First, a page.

There are four general fiber types for wall-to-wall carpeting.
Nylon has been the most commonly used carpet fiber since the early 1960’s. In overall performance characteristics, nylon is the most versatile of all fibers, providing excellent flexibility in creating a variety of carpet styles. Nylon can be found in a wide range of both cut pile and loop pile styles. It is durable, resilient, and receptive to dyeing for color versatility and uniformity; many new nylon yarn systems are also exceptionally soft. Though not inherently stain resistant, most nylon carpets feature a stain-resist carpet treatment for protection against household spills and stains.
Polyester offers exceptional softness and color clarity, and it is also naturally stain and fade resistant. While polyester is not as inherently resilient as nylon, carpets made of polyester fiber will perform well if appropriately constructed. Thanks to technological advances in yarn processing and improved carpet construction techniques, polyester’s purported weakness as a high-performance fiber has been largely overcome. When properly twisted and tufted, today’s polyester yarns perform much better than in years past. Polyester styles are good choices for low – to medium – traffic settings such as bedrooms. Polyester carpet styles typically represent good value.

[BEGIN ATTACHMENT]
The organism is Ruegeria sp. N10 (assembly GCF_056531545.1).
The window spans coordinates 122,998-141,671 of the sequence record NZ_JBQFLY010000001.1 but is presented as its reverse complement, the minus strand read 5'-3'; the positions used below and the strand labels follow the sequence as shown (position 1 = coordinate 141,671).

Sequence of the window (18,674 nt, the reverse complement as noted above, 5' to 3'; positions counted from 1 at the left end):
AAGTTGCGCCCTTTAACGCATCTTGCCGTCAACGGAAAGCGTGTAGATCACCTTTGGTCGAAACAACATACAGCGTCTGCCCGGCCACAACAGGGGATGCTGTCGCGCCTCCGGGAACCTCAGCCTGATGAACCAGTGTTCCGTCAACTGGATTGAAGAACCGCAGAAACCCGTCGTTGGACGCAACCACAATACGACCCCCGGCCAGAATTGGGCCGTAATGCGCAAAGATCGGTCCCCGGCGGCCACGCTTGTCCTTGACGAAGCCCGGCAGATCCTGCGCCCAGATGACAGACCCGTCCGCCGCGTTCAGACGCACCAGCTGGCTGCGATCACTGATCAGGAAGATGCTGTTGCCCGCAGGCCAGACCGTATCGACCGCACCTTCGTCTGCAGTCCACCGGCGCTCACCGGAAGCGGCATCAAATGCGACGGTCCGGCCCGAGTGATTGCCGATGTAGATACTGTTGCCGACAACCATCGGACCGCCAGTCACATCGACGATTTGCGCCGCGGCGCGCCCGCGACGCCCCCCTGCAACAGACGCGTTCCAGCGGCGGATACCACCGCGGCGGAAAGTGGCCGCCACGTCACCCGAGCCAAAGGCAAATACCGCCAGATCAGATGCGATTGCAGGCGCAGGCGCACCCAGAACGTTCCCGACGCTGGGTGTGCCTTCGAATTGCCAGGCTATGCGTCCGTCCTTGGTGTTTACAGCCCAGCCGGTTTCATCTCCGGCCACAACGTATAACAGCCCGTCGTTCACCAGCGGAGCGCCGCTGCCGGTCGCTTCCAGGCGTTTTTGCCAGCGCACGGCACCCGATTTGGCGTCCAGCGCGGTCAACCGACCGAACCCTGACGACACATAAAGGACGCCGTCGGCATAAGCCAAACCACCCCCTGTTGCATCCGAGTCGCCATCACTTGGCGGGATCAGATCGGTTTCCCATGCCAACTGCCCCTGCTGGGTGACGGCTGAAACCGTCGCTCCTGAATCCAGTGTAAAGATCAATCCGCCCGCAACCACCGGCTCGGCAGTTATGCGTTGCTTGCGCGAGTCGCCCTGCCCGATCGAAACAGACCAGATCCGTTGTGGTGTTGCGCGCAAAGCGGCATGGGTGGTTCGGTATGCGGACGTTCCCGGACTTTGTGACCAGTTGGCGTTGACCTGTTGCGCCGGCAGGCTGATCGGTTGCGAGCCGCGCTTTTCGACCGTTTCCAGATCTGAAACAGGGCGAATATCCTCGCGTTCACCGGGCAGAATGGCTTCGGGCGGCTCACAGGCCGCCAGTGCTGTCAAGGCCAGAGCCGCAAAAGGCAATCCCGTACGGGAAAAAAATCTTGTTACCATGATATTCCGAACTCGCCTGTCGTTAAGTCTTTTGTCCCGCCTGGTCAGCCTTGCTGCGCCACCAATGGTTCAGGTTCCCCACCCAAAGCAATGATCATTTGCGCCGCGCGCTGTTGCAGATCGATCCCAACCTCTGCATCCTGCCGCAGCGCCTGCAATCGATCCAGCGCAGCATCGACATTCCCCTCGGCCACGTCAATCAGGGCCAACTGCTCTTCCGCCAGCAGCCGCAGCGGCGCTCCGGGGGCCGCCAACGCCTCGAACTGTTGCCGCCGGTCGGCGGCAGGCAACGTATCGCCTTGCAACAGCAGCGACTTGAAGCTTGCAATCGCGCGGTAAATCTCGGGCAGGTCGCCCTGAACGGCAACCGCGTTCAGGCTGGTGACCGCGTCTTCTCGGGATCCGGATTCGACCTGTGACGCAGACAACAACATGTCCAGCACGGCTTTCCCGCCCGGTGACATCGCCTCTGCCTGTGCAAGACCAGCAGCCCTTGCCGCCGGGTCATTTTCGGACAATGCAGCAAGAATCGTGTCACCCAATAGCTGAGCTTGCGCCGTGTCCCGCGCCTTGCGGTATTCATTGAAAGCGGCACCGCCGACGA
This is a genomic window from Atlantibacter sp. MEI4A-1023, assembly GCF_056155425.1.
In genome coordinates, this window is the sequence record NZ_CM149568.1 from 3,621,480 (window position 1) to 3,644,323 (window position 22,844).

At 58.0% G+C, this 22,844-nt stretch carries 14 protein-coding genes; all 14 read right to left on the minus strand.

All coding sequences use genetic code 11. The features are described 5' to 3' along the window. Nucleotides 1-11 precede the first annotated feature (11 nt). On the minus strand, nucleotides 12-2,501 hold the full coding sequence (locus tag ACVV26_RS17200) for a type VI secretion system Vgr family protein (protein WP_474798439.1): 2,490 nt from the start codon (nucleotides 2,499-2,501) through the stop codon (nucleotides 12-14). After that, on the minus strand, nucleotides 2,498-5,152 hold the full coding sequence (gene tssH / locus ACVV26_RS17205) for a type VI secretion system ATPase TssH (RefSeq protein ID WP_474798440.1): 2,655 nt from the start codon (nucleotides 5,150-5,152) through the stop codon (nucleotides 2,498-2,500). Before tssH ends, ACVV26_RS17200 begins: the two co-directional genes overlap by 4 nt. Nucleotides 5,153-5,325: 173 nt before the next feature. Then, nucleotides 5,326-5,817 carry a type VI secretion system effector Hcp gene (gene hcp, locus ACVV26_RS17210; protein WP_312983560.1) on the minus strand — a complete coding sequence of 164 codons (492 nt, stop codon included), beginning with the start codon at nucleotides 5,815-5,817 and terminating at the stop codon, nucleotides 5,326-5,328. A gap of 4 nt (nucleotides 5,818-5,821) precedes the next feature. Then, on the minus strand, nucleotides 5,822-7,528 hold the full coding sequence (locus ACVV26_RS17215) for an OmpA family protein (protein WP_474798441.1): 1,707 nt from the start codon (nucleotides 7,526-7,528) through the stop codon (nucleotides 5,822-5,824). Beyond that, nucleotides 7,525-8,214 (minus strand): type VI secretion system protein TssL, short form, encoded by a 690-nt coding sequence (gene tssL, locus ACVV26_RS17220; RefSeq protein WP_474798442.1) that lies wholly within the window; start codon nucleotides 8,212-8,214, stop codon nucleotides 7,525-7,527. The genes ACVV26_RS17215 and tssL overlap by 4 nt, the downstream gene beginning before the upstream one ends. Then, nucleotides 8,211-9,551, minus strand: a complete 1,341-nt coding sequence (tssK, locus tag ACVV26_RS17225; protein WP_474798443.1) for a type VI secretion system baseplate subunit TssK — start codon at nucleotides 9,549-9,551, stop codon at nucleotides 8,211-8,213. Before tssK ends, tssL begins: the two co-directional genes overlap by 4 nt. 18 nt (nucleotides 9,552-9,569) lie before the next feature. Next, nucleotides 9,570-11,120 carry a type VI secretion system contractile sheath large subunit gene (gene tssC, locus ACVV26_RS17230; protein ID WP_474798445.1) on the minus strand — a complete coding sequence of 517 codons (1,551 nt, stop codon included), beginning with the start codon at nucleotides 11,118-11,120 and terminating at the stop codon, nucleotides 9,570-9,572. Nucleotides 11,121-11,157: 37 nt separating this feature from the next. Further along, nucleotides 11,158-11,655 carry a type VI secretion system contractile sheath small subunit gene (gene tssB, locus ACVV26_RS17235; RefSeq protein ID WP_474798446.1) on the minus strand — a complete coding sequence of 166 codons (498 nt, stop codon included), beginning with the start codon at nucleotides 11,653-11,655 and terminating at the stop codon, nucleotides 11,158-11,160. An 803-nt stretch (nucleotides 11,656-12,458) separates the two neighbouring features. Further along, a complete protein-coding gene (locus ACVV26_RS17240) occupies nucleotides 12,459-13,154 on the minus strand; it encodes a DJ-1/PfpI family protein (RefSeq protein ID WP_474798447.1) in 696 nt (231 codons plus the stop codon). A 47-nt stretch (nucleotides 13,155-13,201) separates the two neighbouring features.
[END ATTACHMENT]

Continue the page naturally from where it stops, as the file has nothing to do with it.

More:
Unlike other fiber types, polypropylene will not absorb water and must therefore be solution dyed (pigmented) to impart color. Solution dyeing is a pigmentation process in which color is actually built into the fiber when it is formed, or extruded, thereby becoming an inherent part that cannot be removed from the fiber. The color will not fade, even when exposed to intense sunlight, bleaches, atmospheric contaminants, or other harsh chemicals or elements. However, since it is not as resilient as other fibers, polypropylene is normally used in loop pile constructions in which there is less need for superior resiliency.
Wool is a natural fibre and the most expensive carpet type. It has proven over time to be the most durable of any carpet. Taking a page out of the oriental rug book, carpet manufacturers realize that wool is the most versatile fibre and tends to look better than most nylon, or polypropylene products over time. Given the natural variation of the fibre, dyed wool tends to add an extra element of depth to a room. It can be spun and twisted in different ways to increase the product’s strength and change the product’s look. It is the best natural insulator for the summer and winter months. It has a natural layer of oil that covers the outside of the fibre. This oil, called lanolin, tends to allow spills to sit on top of the pile rather than absorb into it. Also when it is time to be cleaned, wool is the only fibre that will look brand new when the cleaner is finished.